Nationality in Malawi is determined by the 1966 Citizenship Act, as amended most recently in 2019 to permit dual citizenship for the first time. The 1994 Constitution provides for every child to have the right to a nationality, and that a person shall not be arbitrarily deprived or denied citizenship.

Men and women have equal rights to transmit citizenship to their children; but they do not have equal rights to transmit citizenship to a spouse. From 1966 until 1992, the Citizenship Act included a provision that citizenship based on descent was restricted to those who have at least one parent who was not only a citizen of Malawi but was also “a person of African race” — although those who were already citizens when the 1966 Act was adopted continued to be citizens after that date. The restriction to “African race” was repealed in 1992.

From independence in 1964 until an amendment to the 1966 Citizenship Act in 1971, Malawi provided for attribution of citizenship to all those born in Malawi (from 1966, restricted to those of “African race”). Since 1971, attribution of citizenship at birth is only on the basis of descent. The law provides no presumption of citizenship for children found in the territory of unknown parents or born in the territory who cannot acquire citizenship from a parent, creating risks of statelessness; however, it does provide for facilitated registration as a citizen for those with a particular connection to Malawi, including stateless persons, with some conditions.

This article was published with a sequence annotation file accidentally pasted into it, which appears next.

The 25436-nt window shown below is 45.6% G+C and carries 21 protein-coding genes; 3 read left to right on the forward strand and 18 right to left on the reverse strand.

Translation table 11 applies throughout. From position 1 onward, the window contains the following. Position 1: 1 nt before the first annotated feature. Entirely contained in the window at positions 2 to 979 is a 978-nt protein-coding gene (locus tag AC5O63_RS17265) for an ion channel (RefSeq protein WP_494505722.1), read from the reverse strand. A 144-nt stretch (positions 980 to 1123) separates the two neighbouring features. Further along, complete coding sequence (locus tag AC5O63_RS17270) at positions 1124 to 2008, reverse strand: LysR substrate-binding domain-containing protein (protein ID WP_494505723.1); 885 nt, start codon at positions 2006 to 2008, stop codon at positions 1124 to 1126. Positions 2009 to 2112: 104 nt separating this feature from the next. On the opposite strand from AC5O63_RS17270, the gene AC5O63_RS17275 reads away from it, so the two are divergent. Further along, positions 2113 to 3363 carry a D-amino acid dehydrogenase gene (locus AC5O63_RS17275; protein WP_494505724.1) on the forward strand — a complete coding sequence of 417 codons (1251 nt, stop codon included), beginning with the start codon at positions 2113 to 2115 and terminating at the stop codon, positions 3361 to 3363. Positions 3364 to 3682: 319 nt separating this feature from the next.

In 2021, the Malawi Law Commission published a comprehensive review of the Malawi Citizenship Act. Among other recommendations, the Commission proposed that, in addition to acquisition based on descent, a child born in Malawi should be a citizen by birth if otherwise stateless, and should have the right to apply for citizenship if still resident at the age of ten, if one parent has a residence permit at the time of the application.

Birth registration has only been compulsory for all children born in Malawi since the adoption of the National Registration Act in 2010, which repealed and replaced the Births and Deaths Registration Act originally adopted in 1904. In 2012, a major initiative to improve birth registration was launched, and by 2015, birth registration had improved from rates reported to be below 10 percent to reach 67 percent of children under five (though only 17 percent held a certificate). The National Registration Act also introduced a national identity card for the first time, and a mass registration process was launched in 2017.

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